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Who's Afraid of Higher Education?

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tags: higher education, culture war, Liberty University, Jerry Falwell, University of Austin



In 1971, the televangelist Jerry Falwell embarked on an ambitious new venture. With the help of Elmer Towns, a Christian academic, he founded a new institution of higher education: Liberty University. Falwell had grand dreams for his new school, as his official biography on Liberty’s website makes clear: Not only would it function as an ideological factory for churning out new conservative activists, it would do so on a grand scale. Falwell wanted the school to grow to 50,000 students, a goal the school says it has now achieved. Liberty wasn’t Falwell’s first educational experiment, either. He’d previously founded a K-12 school as a segregation academy. Before “wokeness” entered the right-wing’s lexicon, desegregation was the enemy of the hour.

Decades later, the right remains fixated on education, agitating over the alleged prevalence of critical race theory in public schools and the hysterical excesses of college liberals. Race and gender are still animating concerns. Enter Bari Weiss, a self-styled tribune of the people, with an announcement that parallels Falwell’s earlier foray into higher education: She, too, is starting a university with some help from her friends. The unaccredited University of Austin is “dedicated to the fearless pursuit of truth,” proclaims a post on Weiss’s Substack. “Nearly a quarter of American academics in the social sciences or humanities endorse ousting a colleague for having a wrong opinion about hot-button issues such as immigration or gender differences,” wrote the university’s new president, Pano Kanelos, citing the controversial academic Eric Kaufmann.

Kanelos is half-right. There is a free-speech crisis in higher education, but it exists on campuses like Liberty’s, where students and faculty have long complained of censorship from zealous administrators. My alma mater, a Christian university much like Liberty, actively restricted the content we could publish in our student newspaper; a trustee once complained that I had used the phrase “reproductive rights” in an article. Years later the school confiscated copies of an independent student publication. Nevertheless, Kanelos ignores these examples to single out Yale and Stanford and Harvard. In these “top schools,” he queried, “and in so many others, can we actually claim that the pursuit of truth — once the central purpose of a university — remains the highest virtue?” Kanelos implies the existence of a past where the university was once free of donor pressure or administrative cowardice or, more to the point, pesky student activism. But this history only exists in his imagination. Universities have always been fraught places, where the free exchange of ideas often results in intellectual turbulence.

It’s precisely that intellectual turbulence that Kanelos, Weiss, and their comrades seek to escape, much as Jerry Falwell did in the 1970s. Falwell was no outlier. The right has long dreamed of alternatives to traditional higher education. The televangelist Pat Robertson founded Regent University for similar reasons. Michael Farris, the founder of the Homeschool Legal Defense Association, founded Patrick Henry College in 2000 to shelter homeschool graduates and funnel them into Republican politics. Hillsdale College has assumed a sharply right-wing political identity over time, and rejects federal funding “as a matter of principle.” (A Hillsdale professor sits on the University of Austin’s board of advisers.) These schools exist as laboratories for right-wing thought; they are committed not to free expression but to indoctrination. The University of Austin will be no different.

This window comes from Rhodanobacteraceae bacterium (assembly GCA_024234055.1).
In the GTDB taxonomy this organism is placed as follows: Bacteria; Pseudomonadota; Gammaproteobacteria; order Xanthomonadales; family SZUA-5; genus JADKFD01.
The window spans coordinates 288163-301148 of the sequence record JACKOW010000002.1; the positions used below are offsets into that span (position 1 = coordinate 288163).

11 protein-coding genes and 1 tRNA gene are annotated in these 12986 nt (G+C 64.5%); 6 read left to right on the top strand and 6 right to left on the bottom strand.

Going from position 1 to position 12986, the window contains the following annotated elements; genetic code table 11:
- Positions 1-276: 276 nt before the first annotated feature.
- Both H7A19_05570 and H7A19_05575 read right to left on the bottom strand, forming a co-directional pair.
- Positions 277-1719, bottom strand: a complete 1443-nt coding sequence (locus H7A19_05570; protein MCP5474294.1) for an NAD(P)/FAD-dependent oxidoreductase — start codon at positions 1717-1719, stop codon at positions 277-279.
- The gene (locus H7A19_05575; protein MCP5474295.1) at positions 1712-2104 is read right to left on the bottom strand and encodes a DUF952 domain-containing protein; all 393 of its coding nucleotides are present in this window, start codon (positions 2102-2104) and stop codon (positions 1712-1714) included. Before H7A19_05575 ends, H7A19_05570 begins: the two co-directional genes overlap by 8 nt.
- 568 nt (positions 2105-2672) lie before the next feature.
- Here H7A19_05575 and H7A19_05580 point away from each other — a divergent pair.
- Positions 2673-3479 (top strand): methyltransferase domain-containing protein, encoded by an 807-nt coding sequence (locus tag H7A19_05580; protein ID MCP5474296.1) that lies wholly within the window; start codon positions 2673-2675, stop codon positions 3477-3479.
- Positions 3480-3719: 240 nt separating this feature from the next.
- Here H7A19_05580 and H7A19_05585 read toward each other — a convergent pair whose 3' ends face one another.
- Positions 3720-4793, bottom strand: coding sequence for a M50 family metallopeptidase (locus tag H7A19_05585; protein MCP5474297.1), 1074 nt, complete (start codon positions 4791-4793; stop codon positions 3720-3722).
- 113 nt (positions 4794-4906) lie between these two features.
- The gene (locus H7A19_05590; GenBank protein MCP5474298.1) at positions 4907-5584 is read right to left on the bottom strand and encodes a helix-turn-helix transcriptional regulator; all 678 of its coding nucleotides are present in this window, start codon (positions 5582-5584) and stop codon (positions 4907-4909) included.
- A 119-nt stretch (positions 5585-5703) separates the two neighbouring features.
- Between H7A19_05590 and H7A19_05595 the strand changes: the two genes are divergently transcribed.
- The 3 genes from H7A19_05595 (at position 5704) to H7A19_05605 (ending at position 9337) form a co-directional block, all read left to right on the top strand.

Consider the parties involved. As a student at Columbia University, Weiss developed a censorious reputation of her own. A campus organization Weiss co-founded “did demand that the administration change the department’s curriculum and make it easier to file complaints against professors, measures that would have affected certain scholars’ responsibilities and duties, as well as their future job prospects,” the writers Mari Cohen and Joshua Leifer observed in Jewish Currents. Weiss and her fellow activists targeted Arab professors for speech they deemed hostile to Israel, efforts she’s since downplayed to better portray herself as a campaigner for free expression. A University of Austin “founding faculty fellow” Ayaan Hirsi Ali, has called Islam “a nihilstic cult of death” and has claimed that violence is inherent to the religion, which bodes ill for any Muslim who might wish to attend the new university. The new university’s positions on sex and gender aren’t hard to guess, either. Another fellow, the anti-trans academic Kathleen Stock, voluntarily resigned her position at the University of Sussex, claiming that student protests curtailed her own academic freedom. Put another way, Stock found free expression a bit too lively to tolerate.

Read entire article at New York Magazine

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